The tolerancing capabilities of the current photolithography processes and microfabrication techniques are inadequate compared to the requirements from production of high-performance inertial sensors. The resulting inherent imperfections in the mechanical structure significantly limits the performance, stability, and robustness of MEMS gyroscopes. Thus, fabrication and commercialization of high-performance and reliable MEMS gyroscopes that require picometer-scale displacement measurements of a vibratory mass have proven to be extremely challenging.
In micromachined vibratory rate gyroscopes, the mode-matching requirement renders the system response very sensitive to variations in systems parameters due to fabrication imperfections and fluctuations in operating conditions. Inevitable fabrication imperfections affect both the geometry and the material properties of MEMS devices, and shift the drive and sense-mode resonant frequencies. The dynamical system characteristics are observed to deviate drastically from the designed values and also from device to device, due to slight variations in photolithography steps, etching processes, deposition conditions or residual stresses. Process control becomes extremely critical to minimize die-to-die, wafer-to-wafer, and lot-to-lot variations.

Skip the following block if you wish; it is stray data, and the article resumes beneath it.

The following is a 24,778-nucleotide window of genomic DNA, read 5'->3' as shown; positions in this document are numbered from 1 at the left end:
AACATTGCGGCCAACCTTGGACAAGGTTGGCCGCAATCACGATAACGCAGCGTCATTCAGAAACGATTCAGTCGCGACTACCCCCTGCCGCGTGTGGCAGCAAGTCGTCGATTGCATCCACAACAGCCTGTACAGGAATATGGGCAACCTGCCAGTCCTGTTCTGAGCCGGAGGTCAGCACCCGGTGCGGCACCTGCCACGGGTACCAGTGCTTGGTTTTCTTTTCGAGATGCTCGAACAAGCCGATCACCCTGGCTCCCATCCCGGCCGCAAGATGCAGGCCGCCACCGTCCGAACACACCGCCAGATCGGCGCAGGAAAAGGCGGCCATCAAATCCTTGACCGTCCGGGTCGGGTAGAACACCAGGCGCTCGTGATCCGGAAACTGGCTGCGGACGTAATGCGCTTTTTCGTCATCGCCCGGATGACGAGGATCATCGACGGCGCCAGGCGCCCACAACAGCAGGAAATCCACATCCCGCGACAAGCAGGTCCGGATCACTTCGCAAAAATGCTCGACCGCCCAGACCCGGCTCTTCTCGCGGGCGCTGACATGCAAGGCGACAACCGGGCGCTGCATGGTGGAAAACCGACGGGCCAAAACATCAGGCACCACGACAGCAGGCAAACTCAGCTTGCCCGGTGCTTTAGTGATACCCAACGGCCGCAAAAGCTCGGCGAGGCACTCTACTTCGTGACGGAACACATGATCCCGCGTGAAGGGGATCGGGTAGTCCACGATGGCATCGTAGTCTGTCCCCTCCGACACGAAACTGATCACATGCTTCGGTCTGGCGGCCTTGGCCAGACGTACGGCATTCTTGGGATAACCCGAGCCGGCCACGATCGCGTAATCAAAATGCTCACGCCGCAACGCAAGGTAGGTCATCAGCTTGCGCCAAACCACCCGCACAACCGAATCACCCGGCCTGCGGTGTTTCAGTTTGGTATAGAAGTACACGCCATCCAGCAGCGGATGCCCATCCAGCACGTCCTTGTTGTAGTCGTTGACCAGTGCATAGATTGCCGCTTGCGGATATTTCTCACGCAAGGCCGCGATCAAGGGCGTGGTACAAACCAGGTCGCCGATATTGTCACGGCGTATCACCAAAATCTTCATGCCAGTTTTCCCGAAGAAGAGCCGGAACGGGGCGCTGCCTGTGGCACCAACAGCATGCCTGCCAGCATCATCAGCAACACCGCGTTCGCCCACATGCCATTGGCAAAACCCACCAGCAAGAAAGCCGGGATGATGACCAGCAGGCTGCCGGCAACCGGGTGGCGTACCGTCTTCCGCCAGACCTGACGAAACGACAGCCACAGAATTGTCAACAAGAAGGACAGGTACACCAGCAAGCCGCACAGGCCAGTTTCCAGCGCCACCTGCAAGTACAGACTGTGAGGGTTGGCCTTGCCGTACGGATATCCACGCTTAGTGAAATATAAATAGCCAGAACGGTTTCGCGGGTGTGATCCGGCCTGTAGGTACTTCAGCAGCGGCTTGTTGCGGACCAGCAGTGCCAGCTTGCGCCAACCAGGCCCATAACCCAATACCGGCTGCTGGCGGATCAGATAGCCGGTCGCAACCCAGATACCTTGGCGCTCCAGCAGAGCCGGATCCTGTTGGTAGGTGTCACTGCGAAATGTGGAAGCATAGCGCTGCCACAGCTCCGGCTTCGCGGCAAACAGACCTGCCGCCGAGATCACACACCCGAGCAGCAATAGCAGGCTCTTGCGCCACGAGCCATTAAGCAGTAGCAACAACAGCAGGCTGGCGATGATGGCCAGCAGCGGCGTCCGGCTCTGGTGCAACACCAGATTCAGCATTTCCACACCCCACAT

Fluctuations in the temperature of the structure also perturb the dynamical system parameters due to the temperature dependence of Young's Modulus and thermally induced localized stresses. Temperature also drastically affects the damping and the Q-factor in the drive and sense modes.
Consequently, the mechanical sensing elements of micromachined gyroscopes are required to provide excellent performance, stability, and robustness to meet demanding specifications. Fabrication imperfections and variations, and fluctuations in the ambient temperature or pressure during the operation time of these devices introduce significant errors, which typically require electronic compensation. Closed-loop force-feedback implementations in the sense-mode are known to alleviate the sensitivity to frequency and damping variations, and increase the sensor bandwidth. However, a closed-loop sense-mode required additional feedback electronics, and increases the cost and complexity of both the MEMS device and the electronics. Thus, it is desirable to achieve inherent robustness at the sensing element to minimize compensation requirements.